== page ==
The events taking place in “Luce” are the kind that are likely to generate a multitude of discussion and debate.

J.C. Lee’s play turned screenplay is a riveting exploration into the social, physiological and racial discussions currently being held in our society, albeit from a different perspective. However, it’s difficult to absorb entirely what “Luce” is trying to explore while director Julius Onah winds you into a knot with extreme tension and suspense.

Audiences will be more concerned with “what happens next?” or “how does this end?” than how it makes them feel.

Oscar-winner Octavia Spencer (“Ma”) turns in one more excellent performance. Each scene shared between Spencer and Kelvin Harrison (“It Comes at Night”) is the unsettling pulse of the film.

Adopted at age seven from the violent, war-torn Eritrea, Luce (Kelvin Harrison) has grown up with wealth and privilege at the hands of his adoptive parents Amy (Naomi Watts) and Peter Edgar (Tim Roth). In fact, he’s become the model student, excelling in virtually every subject, heading the debate team, a track star and a leader on the football field.

His star status comes into question though when an over sensitive history teacher, Harriet Wilson (Spencer), raises alarms at an assignment he turned in. Combined with something unsettling found in his locker, Wilson confronts the parents. The Edgar’s wave their son’s success like a banner of achievement as proof that he can do no wrong. Is it all just a misunderstanding or is a child raised among violence and killing from his early childhood, predisposed to violence, and no amount of therapy can wash it away?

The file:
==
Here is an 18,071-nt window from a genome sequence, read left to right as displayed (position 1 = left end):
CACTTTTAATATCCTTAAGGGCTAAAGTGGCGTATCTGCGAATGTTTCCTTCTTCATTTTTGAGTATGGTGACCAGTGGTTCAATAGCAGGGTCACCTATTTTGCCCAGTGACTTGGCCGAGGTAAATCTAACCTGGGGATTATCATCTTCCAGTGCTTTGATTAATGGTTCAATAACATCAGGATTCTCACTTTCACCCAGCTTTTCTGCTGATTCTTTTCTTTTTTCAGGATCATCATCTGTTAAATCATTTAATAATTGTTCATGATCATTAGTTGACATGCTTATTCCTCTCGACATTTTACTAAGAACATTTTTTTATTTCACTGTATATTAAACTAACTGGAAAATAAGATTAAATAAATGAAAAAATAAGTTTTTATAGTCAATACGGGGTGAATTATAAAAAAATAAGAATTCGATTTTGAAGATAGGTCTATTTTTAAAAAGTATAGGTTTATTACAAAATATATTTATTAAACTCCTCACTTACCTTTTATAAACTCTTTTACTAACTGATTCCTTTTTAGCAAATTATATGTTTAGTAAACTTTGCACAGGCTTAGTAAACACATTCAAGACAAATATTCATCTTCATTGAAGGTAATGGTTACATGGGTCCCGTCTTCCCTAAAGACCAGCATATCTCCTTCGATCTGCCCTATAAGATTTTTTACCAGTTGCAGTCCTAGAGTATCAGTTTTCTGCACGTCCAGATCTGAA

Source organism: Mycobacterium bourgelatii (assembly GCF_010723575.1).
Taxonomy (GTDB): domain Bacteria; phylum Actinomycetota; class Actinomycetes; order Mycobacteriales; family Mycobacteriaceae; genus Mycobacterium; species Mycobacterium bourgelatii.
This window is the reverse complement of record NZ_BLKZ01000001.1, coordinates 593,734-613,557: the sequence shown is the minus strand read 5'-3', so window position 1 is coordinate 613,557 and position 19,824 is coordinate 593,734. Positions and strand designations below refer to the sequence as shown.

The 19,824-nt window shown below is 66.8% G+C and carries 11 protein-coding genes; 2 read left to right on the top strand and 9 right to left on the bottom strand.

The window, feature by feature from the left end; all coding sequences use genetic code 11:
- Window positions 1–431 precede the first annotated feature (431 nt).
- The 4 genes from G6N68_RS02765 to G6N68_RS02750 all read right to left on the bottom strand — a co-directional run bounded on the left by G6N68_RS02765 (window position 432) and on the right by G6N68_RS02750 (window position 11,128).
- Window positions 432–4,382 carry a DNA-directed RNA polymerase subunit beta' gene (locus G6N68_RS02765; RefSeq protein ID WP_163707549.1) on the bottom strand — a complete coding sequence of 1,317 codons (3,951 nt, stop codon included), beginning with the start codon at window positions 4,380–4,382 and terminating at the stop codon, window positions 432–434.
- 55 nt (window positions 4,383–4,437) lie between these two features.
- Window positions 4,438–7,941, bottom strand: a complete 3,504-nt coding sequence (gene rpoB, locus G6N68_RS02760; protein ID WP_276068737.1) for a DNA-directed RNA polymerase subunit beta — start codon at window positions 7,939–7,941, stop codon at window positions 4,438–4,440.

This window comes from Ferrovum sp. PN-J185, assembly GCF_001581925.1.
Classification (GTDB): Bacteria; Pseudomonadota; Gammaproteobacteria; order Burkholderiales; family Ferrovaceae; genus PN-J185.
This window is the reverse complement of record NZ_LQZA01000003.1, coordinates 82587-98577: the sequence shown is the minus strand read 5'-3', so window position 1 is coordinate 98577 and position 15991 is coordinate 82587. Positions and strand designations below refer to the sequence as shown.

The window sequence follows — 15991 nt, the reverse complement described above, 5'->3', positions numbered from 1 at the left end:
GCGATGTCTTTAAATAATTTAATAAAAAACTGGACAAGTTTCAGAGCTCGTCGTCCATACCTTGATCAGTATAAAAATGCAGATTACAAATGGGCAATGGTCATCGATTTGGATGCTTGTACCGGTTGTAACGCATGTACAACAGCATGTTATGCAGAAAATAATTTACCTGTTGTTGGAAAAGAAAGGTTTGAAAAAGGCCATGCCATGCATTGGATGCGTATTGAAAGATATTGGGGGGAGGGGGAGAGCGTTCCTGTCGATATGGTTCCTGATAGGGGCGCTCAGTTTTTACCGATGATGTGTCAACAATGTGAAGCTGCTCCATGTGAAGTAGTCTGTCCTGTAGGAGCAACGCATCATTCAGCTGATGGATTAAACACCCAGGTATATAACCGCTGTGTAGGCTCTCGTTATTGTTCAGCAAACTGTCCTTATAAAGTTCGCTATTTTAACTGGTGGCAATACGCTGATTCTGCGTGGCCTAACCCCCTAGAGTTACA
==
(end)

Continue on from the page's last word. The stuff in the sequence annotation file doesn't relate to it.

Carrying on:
The trailer for “Luce” advertises a thriller, but the pacing of J.C. Lee’s is tepid. The pace is intentional and meant to get under the viewer’s skin. Varying perspectives allow us to see many of the circumstances from alternate points of view.

It becomes very clear that Luce is smarter than all the adults around him, a fact pointed out by the principal (Norbert Leo Butz). The same can be said for Lee’s insights and the correlation between what’s being portrayed in this particular story, to society at large.

The man behind the story is slightly more intelligent than the bulk of the target audience which could also make for a frustrating experience if “how does this end” is all you’re focused on. The film’s ambiguity is partly a strength, but mainstream audiences won’t see it that way.

“What if you are part of the what I need protecting from,” might be the most bone-chilling sentenced uttered in a film with some pretty eye-opening conversations.

“Luce” hits hard and deep, especially for the parental viewers, embodied by Watts and Roth’s realistic and relatable parents who are trying to do the right thing. Watts gets to drive the plot along, literally in a few scenes, reminding us of her credibility when she’s cast in the right roles.

Onah doesn’t seem to be reaching for cinematic greatness. Instead, he understands the power of Lee’s creative storytelling and rests the entire film on the actor’s shoulders, actors who deliver for the most part.

Final Thought — Often too smart for its own good, “Luce” is a riveting example of a genre film packed with emotional context and great performances.

Dustin Chase is a film critic and associate editor with Texas Art & Film, which is based in Galveston. Visit texasartfilm.com.

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